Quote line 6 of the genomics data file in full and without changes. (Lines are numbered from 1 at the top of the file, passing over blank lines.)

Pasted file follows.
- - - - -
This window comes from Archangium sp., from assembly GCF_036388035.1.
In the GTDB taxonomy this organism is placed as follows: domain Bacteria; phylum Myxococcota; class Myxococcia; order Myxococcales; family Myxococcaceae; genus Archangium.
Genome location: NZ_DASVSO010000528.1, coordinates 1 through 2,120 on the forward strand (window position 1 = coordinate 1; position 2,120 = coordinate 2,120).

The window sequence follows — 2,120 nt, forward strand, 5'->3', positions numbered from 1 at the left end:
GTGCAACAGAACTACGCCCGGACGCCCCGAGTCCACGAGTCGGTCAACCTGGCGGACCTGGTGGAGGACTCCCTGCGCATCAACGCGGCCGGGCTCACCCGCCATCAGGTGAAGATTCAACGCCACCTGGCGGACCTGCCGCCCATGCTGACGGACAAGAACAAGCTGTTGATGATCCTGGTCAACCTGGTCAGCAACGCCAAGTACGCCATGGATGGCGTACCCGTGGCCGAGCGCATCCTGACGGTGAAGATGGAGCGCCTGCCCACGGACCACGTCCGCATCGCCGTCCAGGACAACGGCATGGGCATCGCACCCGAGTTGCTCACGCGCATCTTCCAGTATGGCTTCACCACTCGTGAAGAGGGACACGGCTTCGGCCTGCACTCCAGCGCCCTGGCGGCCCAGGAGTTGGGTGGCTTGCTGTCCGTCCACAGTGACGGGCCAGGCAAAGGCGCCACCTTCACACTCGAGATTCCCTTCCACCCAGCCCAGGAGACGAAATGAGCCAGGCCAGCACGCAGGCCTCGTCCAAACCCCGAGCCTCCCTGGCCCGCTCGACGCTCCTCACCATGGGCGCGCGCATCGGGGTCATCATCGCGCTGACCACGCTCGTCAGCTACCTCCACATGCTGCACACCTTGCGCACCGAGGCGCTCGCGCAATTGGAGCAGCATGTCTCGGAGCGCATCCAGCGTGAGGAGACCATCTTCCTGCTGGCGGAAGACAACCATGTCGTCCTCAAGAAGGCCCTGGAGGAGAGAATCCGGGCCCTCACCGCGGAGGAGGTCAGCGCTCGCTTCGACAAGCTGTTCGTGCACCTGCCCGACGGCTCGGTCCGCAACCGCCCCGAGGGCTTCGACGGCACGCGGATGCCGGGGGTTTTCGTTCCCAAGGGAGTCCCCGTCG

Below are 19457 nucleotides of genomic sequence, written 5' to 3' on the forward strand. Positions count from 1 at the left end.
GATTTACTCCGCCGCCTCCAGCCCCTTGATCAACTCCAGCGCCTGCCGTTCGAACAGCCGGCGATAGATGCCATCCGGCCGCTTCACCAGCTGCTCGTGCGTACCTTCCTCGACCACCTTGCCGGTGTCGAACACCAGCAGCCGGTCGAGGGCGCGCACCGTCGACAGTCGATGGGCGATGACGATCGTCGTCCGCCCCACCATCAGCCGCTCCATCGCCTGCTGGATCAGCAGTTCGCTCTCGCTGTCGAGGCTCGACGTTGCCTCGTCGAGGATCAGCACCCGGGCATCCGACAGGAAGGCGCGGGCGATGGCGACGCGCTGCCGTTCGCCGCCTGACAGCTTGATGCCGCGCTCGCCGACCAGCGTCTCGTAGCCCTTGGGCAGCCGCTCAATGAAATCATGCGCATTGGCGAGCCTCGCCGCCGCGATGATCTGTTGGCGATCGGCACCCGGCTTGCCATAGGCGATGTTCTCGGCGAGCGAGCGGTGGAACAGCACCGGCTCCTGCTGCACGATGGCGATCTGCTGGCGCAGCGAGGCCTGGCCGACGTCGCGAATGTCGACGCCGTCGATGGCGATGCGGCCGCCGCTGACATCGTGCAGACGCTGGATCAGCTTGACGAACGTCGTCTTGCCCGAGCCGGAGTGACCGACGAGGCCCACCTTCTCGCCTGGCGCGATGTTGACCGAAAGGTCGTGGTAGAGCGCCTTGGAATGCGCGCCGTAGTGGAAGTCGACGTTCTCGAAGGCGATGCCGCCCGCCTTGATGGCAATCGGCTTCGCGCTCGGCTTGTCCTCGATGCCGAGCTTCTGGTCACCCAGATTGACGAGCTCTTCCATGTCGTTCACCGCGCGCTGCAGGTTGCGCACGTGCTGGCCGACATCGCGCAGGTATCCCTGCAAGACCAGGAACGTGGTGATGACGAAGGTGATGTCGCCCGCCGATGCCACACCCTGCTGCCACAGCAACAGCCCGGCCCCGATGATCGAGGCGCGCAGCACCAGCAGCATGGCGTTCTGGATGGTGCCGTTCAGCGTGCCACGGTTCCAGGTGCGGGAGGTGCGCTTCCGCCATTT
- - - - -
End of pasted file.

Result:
Below are 19457 nucleotides of genomic sequence, written 5' to 3' on the forward strand. Positions count from 1 at the left end.